Sunday, December 31, 2017

The Good News: It's Only Thirty Degrees Below Zero This Morning In WIlliston; The Bad News: The Wind Chill Could Approach Minus 60 Degrees -- Happy New Year's Eve -- December 31, 2017

This will clearly be the midwest winter story of the year: the Arctic blast that hit the midwest just before the end of 2018. President Trump kept another of his campaign promises: repealing global warming. And he did it in his first year of his presidency, something that presidents have been unable to do since 1994.

A Weather Note For The Granddaughter

By the way, this is interesting. I will have to go back to my journals to see if I can find the date, but while serving in the USAF many decades ago, we were taking a Christmas vacation back to North Dakota. I can't recall if we were flying from California or if we were stationed overseas at the time.

We had a layover, or a connecting flight, out of Sioux Falls.

We boarded at Sioux Falls as schedule, en-route to Fargo.

The plane taxied to the end-of-the-runway and stayed there for several minutes before rolling out. But the plane never rotated, never left the ground. It gradually came to a stop at the end of the runway. We stayed there for several minutes before the plane taxied back to the opposite end of the runway, apparently to try taking off again. After a few minutes at that end, the plane took off; this time successfully reaching cruising altitude.

Once at cruising altitude the pilot came over the public address system and explained the aborted take-off and the successful take-off. On the first roll-out, the needles on the hydraulic gauges showed no hydraulic pressure (which control most of the important in-flight controls: rudder, flaps, etc); so, they aborted the take-off.

While trying to figure out what was wrong, they were told it was 40 degrees below zero in Sioux Falls and most likely the needles were simply frozen, and most likely the hydraulic systems were working just fine. (At altitude it is normally similarly cold 24/7 year-round.)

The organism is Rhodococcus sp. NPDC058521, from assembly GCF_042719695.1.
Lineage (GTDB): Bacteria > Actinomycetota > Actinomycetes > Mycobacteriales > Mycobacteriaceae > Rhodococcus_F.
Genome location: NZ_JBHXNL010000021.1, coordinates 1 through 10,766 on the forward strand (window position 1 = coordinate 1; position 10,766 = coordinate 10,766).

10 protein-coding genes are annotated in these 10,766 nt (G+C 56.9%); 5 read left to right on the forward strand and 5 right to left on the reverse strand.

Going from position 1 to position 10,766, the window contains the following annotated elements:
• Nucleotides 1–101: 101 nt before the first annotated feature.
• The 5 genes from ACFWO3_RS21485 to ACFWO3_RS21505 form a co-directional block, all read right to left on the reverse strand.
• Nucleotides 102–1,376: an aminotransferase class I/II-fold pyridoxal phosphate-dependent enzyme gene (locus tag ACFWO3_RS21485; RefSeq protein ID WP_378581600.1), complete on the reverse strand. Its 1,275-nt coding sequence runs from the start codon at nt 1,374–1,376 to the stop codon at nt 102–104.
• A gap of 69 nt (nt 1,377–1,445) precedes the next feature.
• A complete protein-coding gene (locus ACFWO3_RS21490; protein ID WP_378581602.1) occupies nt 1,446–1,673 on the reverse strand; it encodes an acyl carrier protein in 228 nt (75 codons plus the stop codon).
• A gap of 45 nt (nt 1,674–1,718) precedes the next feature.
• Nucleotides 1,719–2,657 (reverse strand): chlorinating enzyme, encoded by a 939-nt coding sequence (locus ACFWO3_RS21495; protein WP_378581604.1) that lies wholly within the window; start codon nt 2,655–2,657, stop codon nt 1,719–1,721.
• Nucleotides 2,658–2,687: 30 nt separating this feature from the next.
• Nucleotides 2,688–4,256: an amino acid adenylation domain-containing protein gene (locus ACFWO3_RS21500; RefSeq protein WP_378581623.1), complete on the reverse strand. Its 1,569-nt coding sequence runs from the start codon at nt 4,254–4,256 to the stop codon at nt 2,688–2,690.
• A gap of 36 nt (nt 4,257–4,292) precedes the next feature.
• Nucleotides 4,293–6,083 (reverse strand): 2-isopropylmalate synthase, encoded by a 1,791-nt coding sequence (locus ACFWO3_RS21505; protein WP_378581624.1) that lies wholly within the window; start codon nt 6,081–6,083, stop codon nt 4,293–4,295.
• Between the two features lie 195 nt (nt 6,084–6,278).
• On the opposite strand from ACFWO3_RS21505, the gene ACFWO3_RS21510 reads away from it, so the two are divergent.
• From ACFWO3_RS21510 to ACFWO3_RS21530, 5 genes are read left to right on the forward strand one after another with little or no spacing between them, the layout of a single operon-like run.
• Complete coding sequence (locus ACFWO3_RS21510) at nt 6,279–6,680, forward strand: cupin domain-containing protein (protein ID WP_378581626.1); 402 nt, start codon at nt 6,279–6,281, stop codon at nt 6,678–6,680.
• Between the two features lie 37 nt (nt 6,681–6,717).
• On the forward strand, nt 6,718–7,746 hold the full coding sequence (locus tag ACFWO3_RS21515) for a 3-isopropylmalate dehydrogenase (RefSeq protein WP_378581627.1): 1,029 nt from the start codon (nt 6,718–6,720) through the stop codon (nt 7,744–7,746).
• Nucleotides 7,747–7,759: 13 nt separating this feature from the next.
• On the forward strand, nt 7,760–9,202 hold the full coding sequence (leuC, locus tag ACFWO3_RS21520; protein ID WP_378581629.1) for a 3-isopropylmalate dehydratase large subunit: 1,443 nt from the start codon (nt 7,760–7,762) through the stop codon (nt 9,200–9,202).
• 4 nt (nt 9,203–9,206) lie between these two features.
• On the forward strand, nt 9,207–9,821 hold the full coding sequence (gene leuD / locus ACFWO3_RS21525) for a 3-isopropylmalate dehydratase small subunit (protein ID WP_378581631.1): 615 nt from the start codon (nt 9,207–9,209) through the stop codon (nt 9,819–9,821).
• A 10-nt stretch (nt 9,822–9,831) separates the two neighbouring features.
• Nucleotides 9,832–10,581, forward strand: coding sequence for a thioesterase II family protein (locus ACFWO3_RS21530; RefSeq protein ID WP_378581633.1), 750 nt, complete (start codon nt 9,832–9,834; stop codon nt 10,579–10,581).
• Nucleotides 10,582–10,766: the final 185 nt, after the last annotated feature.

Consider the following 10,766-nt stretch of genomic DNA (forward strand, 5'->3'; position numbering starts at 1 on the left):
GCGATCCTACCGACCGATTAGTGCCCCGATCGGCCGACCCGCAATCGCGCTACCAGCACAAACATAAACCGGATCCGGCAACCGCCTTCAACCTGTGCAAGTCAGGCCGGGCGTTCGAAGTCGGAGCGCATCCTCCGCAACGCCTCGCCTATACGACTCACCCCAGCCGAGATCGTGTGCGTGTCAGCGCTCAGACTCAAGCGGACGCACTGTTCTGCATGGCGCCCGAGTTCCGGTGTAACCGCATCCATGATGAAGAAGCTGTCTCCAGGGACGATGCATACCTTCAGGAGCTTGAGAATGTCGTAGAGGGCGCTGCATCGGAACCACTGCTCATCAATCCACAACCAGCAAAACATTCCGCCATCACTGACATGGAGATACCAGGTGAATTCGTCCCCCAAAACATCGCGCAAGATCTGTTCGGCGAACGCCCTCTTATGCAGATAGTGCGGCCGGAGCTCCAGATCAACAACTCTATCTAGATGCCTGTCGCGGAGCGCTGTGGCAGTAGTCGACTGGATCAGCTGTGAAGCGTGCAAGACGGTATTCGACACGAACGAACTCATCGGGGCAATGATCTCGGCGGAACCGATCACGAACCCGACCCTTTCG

The pilot thought that was most likely and decided to try it again. After all, what's the worse thing that could happen? LOL.

But we made it to cruising altitude.

About halfway to Fargo, the pilot came back on the PA system and told us we would be returning to Sioux Falls. The runway at Fargo had closed. The temperature at Fargo was minus 60 degrees. But that was not the problem. The crosswinds were the problem. Crosswinds were too strong for planes to land.

So, we spent the night at a Holiday Inn in Sioux Falls where our two daughters had a great evening swimming in the heated in-door swimming pool.

[I can't recall for sure. I've told that story many times, but now I wonder if the temperature in Fargo was minus 60 degrees or whether that was the wind chill. I really don't know, but I've always thought it was 60 degrees below zero real temperature. I'll have to find my journal entry and see if I can find the newspaper clipping. I know I kept a clipping of the weather report that day; it made headline news that day. Later: looking at the record lows for Fargo, it appears that the "minus 60" was a wind chill temperature.]

If the spirit moves me, I will tell you about another weather-related flight in North Dakota some years ago. It's even more incredible in some respects.

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